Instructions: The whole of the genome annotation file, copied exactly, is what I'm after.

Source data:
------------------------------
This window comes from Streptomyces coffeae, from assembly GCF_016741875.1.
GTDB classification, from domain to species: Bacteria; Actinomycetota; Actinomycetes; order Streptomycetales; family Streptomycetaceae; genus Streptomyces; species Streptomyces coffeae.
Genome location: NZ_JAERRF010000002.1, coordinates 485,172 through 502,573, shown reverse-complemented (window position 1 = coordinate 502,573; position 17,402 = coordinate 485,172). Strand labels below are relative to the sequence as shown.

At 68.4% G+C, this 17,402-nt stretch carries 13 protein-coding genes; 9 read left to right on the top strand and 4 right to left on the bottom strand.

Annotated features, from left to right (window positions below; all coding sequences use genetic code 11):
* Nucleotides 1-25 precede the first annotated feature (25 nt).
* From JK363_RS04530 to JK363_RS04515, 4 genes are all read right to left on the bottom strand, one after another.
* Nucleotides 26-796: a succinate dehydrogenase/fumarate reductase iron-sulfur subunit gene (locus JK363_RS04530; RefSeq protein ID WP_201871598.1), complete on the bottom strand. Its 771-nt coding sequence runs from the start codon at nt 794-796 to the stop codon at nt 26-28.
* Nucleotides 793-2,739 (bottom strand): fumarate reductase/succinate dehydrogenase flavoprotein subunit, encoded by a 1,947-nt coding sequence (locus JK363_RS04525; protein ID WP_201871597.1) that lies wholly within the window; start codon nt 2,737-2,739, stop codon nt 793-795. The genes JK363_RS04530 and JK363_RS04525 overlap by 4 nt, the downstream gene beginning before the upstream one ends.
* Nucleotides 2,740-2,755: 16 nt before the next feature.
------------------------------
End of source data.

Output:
This window comes from Streptomyces coffeae, from assembly GCF_016741875.1.
GTDB classification, from domain to species: Bacteria; Actinomycetota; Actinomycetes; order Streptomycetales; family Streptomycetaceae; genus Streptomyces; species Streptomyces coffeae.
Genome location: NZ_JAERRF010000002.1, coordinates 485,172 through 502,573, shown reverse-complemented (window position 1 = coordinate 502,573; position 17,402 = coordinate 485,172). Strand labels below are relative to the sequence as shown.

At 68.4% G+C, this 17,402-nt stretch carries 13 protein-coding genes; 9 read left to right on the top strand and 4 right to left on the bottom strand.

Annotated features, from left to right (window positions below; all coding sequences use genetic code 11):
* Nucleotides 1-25 precede the first annotated feature (25 nt).
* From JK363_RS04530 to JK363_RS04515, 4 genes are all read right to left on the bottom strand, one after another.
* Nucleotides 26-796: a succinate dehydrogenase/fumarate reductase iron-sulfur subunit gene (locus JK363_RS04530; RefSeq protein ID WP_201871598.1), complete on the bottom strand. Its 771-nt coding sequence runs from the start codon at nt 794-796 to the stop codon at nt 26-28.
* Nucleotides 793-2,739 (bottom strand): fumarate reductase/succinate dehydrogenase flavoprotein subunit, encoded by a 1,947-nt coding sequence (locus JK363_RS04525; protein ID WP_201871597.1) that lies wholly within the window; start codon nt 2,737-2,739, stop codon nt 793-795. The genes JK363_RS04530 and JK363_RS04525 overlap by 4 nt, the downstream gene beginning before the upstream one ends.
* Nucleotides 2,740-2,755: 16 nt before the next feature.